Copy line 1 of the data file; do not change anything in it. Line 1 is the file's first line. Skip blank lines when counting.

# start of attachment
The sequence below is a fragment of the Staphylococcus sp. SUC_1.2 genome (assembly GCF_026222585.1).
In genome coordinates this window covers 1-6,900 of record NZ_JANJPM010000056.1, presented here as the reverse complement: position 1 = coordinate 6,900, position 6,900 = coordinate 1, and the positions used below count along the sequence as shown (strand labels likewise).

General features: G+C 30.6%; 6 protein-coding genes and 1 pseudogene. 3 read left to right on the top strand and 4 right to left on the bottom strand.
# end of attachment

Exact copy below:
The sequence below is a fragment of the Staphylococcus sp. SUC_1.2 genome (assembly GCF_026222585.1).